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Saturday, July 13, 2024

The Stagnating Labor Market, 1: Dropping Out Of The Labor Force

The Stagnating Labor Market, 1: Dropping Out Of The Labor Force

By Mike Konczal, courtesy of The New Deal 2.0 

mike-konczal-2-100New research from the Roosevelt Institute examines the current unemployment crisis.

Arjun Jayadev and I have another working paper out of Roosevelt Institute, this time focusing on the labor market in the current recession. The paper is: The Stagnating Labor Market (pdf). I hope you check it out; I’m going to talk about the main things we found in two posts.

Dropping Out of The Labor Force

This is what the labor market loops like. It is normally a dynamic machine where people transition between employed, unemployed, and out of the labor force. But recently sand has been thrown in the gears, and people’s transitioning between these states is slowing, with more and more people ending up in not in the labor force and staying there.

Here is one of the scariest chart I’ve seen in this recession:

It’s a little complicated, so let me explain. This is the percent of unemployment who leave unemployment every month and where they go. In normal times, you’ll see 25%+ of unemployed transition to employed. This is robust to several ways of calculating this number. This high number is the result of, and a justification for, our comparatively weak social safety net for the unemployed.

But notice what has happened in this recession: Starting in January 2009 it is more likely an unemployed person will drop out of the labor force instead of finding a job. More people are leaving unemployment by simply leaving the formal labor force rather than ending up with a new job. This has massive implications for how we all should view the unemployment numbers.

And notice that the sudden new normal of unemployed leaving the labor force instead of finding a job has been buffered by a sharp drop in the number of people leaving the labor force; this is no doubt in large part to the extension of unemployment insurance, which has incentivized people to continue looking for a job instead of leaving the formal economy.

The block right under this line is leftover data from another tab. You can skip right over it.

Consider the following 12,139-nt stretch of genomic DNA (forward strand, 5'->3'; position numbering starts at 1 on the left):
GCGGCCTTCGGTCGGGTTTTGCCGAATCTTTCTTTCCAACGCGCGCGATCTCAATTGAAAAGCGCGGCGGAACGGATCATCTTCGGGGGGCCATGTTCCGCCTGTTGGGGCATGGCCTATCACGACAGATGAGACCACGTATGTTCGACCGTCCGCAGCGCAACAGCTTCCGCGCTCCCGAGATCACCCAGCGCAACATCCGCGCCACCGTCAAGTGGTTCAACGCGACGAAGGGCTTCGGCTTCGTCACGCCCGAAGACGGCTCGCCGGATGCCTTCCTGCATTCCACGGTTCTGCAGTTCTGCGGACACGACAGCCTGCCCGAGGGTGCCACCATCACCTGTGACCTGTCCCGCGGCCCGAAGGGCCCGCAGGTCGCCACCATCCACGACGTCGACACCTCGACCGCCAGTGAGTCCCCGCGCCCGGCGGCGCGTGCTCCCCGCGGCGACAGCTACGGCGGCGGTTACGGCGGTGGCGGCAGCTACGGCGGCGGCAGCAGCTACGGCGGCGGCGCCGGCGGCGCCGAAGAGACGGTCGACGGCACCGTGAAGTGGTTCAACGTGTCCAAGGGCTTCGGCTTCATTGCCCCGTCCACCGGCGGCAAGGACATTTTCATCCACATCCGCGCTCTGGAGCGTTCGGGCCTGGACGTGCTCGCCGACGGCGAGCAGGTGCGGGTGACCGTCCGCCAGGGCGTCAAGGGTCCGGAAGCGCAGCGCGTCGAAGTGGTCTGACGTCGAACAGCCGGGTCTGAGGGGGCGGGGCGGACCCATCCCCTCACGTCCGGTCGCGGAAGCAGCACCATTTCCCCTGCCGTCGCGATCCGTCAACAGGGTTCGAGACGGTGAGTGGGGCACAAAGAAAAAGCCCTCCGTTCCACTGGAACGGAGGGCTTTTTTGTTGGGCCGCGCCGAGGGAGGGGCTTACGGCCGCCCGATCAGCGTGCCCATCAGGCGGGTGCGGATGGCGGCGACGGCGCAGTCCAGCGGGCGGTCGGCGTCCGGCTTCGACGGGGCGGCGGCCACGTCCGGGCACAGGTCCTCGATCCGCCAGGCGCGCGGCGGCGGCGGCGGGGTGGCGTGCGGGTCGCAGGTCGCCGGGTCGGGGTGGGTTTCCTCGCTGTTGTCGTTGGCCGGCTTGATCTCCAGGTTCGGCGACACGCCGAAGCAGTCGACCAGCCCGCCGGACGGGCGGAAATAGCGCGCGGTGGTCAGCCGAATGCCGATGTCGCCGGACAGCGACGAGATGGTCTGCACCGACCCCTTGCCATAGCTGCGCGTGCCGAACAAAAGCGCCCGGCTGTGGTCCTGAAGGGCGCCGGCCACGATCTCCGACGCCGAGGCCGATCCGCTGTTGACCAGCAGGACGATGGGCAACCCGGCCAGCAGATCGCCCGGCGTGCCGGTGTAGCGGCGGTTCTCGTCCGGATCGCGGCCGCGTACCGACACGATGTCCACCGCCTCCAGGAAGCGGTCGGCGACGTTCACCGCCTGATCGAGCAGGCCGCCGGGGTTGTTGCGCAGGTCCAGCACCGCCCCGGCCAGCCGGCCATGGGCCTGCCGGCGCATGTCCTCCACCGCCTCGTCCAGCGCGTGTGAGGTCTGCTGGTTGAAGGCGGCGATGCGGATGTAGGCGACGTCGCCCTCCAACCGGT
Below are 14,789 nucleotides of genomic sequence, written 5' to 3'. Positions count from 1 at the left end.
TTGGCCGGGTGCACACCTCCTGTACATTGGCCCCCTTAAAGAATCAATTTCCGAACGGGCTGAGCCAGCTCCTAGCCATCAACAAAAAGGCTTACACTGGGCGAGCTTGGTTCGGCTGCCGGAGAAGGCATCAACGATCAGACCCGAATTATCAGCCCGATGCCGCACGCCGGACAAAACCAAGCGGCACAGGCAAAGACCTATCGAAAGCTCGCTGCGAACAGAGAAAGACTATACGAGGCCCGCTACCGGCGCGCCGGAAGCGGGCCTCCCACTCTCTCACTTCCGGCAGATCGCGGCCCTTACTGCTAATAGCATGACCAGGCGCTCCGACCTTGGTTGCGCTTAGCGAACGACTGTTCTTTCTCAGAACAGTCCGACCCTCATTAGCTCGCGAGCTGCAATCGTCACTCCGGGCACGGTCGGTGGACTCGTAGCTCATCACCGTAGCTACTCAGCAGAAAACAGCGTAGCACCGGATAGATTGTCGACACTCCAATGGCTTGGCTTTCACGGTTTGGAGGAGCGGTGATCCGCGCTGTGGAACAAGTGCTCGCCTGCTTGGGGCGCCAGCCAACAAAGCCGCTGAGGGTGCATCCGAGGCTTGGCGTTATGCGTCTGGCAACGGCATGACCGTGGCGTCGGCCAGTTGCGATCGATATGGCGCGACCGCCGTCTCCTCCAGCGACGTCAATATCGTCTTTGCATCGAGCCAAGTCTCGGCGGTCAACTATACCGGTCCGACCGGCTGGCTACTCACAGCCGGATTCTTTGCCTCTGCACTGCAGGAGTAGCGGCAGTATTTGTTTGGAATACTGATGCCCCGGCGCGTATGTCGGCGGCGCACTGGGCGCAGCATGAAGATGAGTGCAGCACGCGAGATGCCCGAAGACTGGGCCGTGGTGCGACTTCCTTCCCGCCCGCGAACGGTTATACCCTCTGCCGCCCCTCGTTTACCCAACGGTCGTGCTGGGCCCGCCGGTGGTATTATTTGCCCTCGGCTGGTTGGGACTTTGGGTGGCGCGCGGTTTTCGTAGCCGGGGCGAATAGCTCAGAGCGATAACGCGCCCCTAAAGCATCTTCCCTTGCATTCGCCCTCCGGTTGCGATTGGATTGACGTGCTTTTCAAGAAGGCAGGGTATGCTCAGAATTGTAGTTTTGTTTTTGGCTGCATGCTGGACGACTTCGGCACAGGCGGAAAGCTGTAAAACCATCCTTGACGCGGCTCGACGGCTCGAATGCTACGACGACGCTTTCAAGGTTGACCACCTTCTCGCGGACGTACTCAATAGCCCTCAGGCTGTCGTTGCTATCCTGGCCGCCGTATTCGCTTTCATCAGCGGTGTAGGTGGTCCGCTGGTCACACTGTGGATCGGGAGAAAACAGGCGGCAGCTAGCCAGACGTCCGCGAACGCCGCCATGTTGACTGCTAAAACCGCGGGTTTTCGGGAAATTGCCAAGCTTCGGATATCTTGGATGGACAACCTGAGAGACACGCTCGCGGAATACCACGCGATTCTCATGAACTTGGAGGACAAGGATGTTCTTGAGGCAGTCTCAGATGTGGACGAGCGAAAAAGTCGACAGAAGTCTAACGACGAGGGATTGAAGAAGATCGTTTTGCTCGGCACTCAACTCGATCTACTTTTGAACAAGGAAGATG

To see if this is a new historical development, we use the data constructed by Robert Shimer’s and available on his webpage (with an update from Shimer that goes to Q1 2010). The data from June 1967 and December 1975 were tabulated by Joe Ritter and made available by Hoyt Bleakley on Shimer’s webpage. Here is both the outflows from unemployment and a separate chart that graphs the difference between the two (as with all graphs, click through for larger image):

Going back to 1967 this simply hasn’t happened consistently before. (Certainly not at all before the weak recovery of the Bush years.) This is a brand new feature to this recession, and as such policy and research needs to be mustered to better identify this grouping of individuals and reintegrate them back into the labor force after the recession is over.

For our evidence shows the ability to find a job from outside of the labor force, normally a fairly reasonable thing to do, has collapsed:

The blue line is the monthly likelihood of going from outside the labor force to employed, which has slowed down. This transition is very evident of populations like the young, whose unemployment rate is skyrocketing.

While the out of the labor force population increases:

With massive human capital depreciation for those who find themselves outside of the labor market and a possible hysteresis in unemployment for all of us, where high unemployment generates a higher NAIRU, this is a problem of massive proportion that isn’t captured in normal statistics or in our normal policy discussions.

Arjun Jayadev and Mike Konczal are fellows with the Roosevelt Institute. 

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